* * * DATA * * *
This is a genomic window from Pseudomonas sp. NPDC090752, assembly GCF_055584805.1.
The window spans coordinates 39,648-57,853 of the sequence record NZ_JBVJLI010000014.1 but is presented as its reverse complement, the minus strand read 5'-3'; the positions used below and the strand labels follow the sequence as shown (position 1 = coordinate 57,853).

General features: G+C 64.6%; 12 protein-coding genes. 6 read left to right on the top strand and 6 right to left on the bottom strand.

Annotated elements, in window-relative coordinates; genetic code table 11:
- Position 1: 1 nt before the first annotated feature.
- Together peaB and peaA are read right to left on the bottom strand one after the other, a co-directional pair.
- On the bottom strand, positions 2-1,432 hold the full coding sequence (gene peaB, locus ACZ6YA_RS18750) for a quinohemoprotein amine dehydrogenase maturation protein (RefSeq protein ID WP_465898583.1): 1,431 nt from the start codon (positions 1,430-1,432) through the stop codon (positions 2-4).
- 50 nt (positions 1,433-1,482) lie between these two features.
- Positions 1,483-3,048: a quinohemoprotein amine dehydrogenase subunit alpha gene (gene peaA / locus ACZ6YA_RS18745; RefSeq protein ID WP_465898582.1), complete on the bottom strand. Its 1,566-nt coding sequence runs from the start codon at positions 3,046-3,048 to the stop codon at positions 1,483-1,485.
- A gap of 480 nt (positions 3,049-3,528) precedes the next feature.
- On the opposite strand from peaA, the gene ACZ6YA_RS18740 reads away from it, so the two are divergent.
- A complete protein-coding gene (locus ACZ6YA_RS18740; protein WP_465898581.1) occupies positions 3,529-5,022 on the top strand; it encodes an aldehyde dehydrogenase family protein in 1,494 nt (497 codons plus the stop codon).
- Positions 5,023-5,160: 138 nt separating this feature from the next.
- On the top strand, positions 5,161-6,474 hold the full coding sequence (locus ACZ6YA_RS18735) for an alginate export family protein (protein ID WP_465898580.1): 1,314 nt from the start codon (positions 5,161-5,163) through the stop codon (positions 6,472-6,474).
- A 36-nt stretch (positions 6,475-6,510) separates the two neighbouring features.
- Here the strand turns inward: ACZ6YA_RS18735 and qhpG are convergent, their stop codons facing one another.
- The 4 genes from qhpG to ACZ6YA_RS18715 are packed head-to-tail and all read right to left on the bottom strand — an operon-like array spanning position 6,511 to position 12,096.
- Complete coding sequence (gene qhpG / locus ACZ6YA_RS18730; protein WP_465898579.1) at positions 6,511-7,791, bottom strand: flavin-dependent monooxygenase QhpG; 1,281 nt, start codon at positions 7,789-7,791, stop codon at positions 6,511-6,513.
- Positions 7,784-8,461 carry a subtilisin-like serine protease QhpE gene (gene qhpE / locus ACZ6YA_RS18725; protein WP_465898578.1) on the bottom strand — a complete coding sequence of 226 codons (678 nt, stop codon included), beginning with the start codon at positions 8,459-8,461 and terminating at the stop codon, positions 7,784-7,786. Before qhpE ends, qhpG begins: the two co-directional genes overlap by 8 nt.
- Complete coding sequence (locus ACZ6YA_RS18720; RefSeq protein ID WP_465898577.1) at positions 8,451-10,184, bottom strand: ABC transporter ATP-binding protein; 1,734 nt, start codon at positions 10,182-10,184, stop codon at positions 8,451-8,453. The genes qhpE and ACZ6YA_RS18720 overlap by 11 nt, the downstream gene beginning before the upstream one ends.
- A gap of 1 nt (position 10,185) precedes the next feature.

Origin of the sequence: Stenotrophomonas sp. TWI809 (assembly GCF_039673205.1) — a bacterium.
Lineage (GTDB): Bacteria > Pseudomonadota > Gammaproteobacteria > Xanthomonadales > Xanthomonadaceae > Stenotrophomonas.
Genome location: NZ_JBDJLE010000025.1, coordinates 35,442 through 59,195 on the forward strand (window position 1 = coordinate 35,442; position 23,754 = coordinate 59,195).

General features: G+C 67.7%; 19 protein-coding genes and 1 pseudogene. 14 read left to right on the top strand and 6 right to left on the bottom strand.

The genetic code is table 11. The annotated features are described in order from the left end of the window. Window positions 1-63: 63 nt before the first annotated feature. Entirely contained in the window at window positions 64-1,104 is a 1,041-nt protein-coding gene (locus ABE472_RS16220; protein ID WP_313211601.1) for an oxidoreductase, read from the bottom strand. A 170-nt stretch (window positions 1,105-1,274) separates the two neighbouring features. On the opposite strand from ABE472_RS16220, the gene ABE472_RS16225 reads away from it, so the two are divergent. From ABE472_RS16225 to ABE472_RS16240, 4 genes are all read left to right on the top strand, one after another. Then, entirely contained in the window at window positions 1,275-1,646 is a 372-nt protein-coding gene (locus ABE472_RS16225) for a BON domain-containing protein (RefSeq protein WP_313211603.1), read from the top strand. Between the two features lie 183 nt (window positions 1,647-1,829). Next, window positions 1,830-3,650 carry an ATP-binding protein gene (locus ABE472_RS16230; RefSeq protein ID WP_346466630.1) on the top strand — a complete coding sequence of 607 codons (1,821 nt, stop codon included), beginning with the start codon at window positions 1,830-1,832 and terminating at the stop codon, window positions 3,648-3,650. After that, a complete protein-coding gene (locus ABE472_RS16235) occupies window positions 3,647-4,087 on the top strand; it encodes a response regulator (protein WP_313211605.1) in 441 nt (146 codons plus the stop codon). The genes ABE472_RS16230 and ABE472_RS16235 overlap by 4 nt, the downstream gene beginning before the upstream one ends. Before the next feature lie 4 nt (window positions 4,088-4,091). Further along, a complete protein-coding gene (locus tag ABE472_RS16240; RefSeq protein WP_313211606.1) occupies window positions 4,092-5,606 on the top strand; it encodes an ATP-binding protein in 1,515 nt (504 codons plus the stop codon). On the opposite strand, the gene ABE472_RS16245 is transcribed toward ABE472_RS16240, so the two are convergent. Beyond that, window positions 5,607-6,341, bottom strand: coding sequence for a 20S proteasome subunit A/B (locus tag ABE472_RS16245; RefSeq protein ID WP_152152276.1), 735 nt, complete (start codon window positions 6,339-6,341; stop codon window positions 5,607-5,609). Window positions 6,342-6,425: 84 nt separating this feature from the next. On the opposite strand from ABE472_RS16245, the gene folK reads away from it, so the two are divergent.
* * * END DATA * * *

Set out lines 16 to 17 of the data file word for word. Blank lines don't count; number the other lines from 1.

- Here the strand turns inward: ACZ6YA_RS18735 and qhpG are convergent, their stop codons facing one another.
- The 4 genes from qhpG to ACZ6YA_RS18715 are packed head-to-tail and all read right to left on the bottom strand — an operon-like array spanning position 6,511 to position 12,096.